CHN: Children’s Health Insurance Program Gets Temporary Support, but Long-Term Funding is Needed
While Congress has yet to come to an agreement on renewing long-term funding for the Children’s Health Insurance Program (CHIP), community health centers (CHCs), and several other health-related programs, states will have money to continue their CHIP programs through the end of December thanks to a provision of the two-week stopgap funding measure Congress passed last week. Funding for CHIP expired on September 30; according to the Washington Post, officials in nearly a dozen states are either already notifying families or are preparing to notify families that CHIP health insurance coverage may end soon due to lack of federal funding. States forced to end the program will need to determine whether enrolled children are eligible for the state Medicaid program or whether their family will need to seek insurance through a Patient Protection and Affordable Care Act marketplace plan.
Advocates fear this will cause confusion and undue stress for families, and ultimately, loss of coverage if Congress does not act soon. More than 9 million children currently receive health care coverage under CHIP. More than 26 million people visited CHCs at almost 10,000 locations nationwide. Failure to renew CHC funding could also lead to 161,000 jobs lost and $15.6 billion in reduced state economies, according to a new report.
The House passed (242-174) a bill to renew funding for CHIP, CHCs, and several other health-related programs on Nov. 3. While advocates were pleased that the bill included CHIP funding for five years, they disagree with how the House bill would pay for this funding, namely by cutting the Prevention and Public Health Fund by $6.35 billion over 10 years. Established by the Affordable Care Act, the fund provides vital support to state public health departments and the Centers for Disease Control and Prevention. The House bill also would increase Medicare premiums for higher-income enrollees.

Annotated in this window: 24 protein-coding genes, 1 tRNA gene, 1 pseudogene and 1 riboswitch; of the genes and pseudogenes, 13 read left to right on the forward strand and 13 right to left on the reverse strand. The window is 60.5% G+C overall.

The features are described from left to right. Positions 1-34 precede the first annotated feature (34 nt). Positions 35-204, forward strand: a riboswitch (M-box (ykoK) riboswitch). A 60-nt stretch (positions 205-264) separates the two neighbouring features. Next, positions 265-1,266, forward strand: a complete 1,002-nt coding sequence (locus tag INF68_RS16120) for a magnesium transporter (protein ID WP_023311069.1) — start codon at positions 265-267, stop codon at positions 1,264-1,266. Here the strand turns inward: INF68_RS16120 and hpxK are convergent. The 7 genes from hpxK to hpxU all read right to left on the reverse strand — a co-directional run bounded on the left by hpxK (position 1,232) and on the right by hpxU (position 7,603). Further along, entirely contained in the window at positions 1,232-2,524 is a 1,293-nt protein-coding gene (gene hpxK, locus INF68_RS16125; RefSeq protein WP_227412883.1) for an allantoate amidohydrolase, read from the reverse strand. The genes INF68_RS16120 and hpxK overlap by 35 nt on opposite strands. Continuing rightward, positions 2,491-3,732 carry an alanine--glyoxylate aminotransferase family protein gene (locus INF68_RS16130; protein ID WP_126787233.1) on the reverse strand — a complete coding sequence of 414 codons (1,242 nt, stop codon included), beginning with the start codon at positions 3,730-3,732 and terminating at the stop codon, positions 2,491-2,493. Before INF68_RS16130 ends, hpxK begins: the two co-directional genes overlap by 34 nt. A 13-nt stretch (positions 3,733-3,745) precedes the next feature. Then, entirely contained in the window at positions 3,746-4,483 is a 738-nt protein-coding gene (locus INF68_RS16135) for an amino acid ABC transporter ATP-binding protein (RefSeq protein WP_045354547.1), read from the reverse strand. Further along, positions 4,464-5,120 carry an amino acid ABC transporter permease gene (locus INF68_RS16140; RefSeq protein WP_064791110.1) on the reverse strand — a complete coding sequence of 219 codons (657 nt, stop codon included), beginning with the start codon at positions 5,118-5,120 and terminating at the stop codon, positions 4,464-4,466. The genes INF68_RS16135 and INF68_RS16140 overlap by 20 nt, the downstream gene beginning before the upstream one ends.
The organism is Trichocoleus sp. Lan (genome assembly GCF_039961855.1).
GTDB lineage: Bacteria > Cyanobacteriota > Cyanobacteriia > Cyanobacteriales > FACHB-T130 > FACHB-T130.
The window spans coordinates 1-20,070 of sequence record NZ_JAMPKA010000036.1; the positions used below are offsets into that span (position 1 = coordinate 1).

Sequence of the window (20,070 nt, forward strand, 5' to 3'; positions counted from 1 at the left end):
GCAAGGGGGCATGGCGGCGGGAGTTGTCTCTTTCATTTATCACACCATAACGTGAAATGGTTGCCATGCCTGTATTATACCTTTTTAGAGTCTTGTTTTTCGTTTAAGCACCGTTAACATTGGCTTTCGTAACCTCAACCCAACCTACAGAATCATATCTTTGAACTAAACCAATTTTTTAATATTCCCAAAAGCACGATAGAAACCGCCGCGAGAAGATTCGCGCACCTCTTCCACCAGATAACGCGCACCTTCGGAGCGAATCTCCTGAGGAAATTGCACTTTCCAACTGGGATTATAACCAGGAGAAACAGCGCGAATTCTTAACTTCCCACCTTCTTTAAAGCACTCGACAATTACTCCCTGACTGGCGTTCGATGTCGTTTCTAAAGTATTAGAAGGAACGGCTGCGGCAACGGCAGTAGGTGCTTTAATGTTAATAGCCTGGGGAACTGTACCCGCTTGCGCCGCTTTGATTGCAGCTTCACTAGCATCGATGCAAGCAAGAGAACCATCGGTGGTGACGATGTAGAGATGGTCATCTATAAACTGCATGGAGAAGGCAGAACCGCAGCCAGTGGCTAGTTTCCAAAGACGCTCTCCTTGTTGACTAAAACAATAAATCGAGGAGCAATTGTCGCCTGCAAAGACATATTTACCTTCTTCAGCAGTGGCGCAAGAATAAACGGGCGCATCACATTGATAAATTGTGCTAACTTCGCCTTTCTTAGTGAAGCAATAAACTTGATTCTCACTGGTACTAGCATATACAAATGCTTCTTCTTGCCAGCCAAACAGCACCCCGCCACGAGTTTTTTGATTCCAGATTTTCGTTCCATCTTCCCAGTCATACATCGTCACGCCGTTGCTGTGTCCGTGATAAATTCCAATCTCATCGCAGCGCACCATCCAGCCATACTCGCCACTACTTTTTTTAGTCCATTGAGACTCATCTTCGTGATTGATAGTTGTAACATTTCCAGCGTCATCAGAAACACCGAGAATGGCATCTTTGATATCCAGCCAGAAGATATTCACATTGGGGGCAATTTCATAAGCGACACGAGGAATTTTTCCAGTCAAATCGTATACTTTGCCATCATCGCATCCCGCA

According to Families USA, the House plan would also allow insurers under the Affordable Care Act to dramatically reduce “grace periods” for consumers who are late with a payment, and it would allow insurers to deny health care to pregnant women and children while back-office billing issues are being resolved. Advocates fear these changes would result in up to 500,000 people a year could lose coverage, and delays in care could lead to harmful birth outcomes and children’s developmental delays.
At present, the most likely path forward for long-term CHIP and CHC funding, as well funding for the Maternal, Infant and Early Childhood Home Visiting Program (MIECHV) and other health programs, looks to be as an add-on to a stopgap spending bill expected to be passed later this month to keep the government funded into January. Such a health package could also include legislation by Senators Alexander (R-TN) and Murray (D-WA) that would continue the payments to insurance companies (known as cost-sharing reductions, or CSRs) and legislation from Senators Collins (ME) and Nelson (FL) that would provide very modest funding for two years for states to set up reinsurance programs that help pay for high-cost patients. CSR payments cover the insurers’ costs of lowering deductibles and other out-of-pocket costs for lower-income marketplace enrollees. The Trump administration announced in October that it would halt CSR payments. Senator Collins made the enactment of these two bills a condition for her vote in favor of the Senate tax bill. However, the House has not agreed to their passage (see article on the tax bill elsewhere in this issue).